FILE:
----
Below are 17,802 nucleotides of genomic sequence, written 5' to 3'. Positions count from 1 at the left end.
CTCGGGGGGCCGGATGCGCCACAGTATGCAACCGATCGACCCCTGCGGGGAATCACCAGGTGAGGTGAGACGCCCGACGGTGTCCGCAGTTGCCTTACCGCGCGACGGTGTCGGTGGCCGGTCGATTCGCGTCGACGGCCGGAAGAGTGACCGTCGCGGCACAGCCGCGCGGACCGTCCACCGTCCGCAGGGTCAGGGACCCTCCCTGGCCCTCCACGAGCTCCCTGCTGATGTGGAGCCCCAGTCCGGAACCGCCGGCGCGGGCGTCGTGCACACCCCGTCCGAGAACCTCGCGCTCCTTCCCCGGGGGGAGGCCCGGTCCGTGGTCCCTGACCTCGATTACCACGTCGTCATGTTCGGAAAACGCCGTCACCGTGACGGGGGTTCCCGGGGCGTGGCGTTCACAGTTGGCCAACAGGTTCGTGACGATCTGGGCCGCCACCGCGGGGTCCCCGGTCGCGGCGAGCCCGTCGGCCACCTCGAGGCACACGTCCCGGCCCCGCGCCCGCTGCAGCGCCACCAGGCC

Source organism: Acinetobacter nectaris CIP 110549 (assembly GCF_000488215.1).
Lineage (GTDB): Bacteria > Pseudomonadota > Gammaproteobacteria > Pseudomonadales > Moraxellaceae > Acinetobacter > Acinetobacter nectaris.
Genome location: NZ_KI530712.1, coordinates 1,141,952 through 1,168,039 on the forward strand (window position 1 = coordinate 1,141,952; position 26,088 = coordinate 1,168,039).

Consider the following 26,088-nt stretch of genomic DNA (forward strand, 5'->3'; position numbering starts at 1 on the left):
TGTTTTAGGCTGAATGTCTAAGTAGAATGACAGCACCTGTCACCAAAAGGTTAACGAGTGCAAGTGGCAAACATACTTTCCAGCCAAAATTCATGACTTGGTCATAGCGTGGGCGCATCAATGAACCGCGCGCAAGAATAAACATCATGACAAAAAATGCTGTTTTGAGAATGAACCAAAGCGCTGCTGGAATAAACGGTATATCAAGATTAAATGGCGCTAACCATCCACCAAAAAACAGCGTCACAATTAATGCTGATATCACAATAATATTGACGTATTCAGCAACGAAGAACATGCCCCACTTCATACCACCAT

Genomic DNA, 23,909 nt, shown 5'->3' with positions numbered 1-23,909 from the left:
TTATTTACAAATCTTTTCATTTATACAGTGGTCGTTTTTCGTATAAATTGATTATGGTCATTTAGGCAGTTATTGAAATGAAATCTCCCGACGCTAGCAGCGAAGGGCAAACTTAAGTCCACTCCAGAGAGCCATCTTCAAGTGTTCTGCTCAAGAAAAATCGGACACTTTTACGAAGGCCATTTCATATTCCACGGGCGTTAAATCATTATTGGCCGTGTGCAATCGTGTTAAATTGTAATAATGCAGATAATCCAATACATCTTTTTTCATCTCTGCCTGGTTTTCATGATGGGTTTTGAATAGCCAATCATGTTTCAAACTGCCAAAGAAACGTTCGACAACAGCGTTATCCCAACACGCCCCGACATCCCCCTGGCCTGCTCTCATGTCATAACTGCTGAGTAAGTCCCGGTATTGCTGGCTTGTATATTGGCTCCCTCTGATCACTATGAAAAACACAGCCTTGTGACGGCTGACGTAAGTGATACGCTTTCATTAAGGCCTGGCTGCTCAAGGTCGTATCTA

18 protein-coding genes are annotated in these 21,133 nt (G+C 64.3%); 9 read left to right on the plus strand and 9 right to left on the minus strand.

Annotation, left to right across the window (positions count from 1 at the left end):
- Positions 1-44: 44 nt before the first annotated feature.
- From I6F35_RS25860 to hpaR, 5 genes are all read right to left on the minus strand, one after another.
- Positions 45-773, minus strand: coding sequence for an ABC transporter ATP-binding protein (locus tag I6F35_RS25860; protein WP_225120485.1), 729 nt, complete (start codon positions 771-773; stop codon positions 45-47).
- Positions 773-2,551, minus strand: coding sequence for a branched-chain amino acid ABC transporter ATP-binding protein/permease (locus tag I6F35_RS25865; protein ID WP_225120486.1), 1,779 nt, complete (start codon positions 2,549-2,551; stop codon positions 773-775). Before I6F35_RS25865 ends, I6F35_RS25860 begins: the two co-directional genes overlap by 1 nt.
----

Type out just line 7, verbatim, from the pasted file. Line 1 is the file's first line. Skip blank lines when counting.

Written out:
TGTTTTAGGCTGAATGTCTAAGTAGAATGACAGCACCTGTCACCAAAAGGTTAACGAGTGCAAGTGGCAAACATACTTTCCAGCCAAAATTCATGACTTGGTCATAGCGTGGGCGCATCAATGAACCGCGCGCAAGAATAAACATCATGACAAAAAATGCTGTTTTGAGAATGAACCAAAGCGCTGCTGGAATAAACGGTATATCAAGATTAAATGGCGCTAACCATCCACCAAAAAACAGCGTCACAATTAATGCTGATATCACAATAATATTGACGTATTCAGCAACGAAGAACATGCCCCACTTCATACCACCAT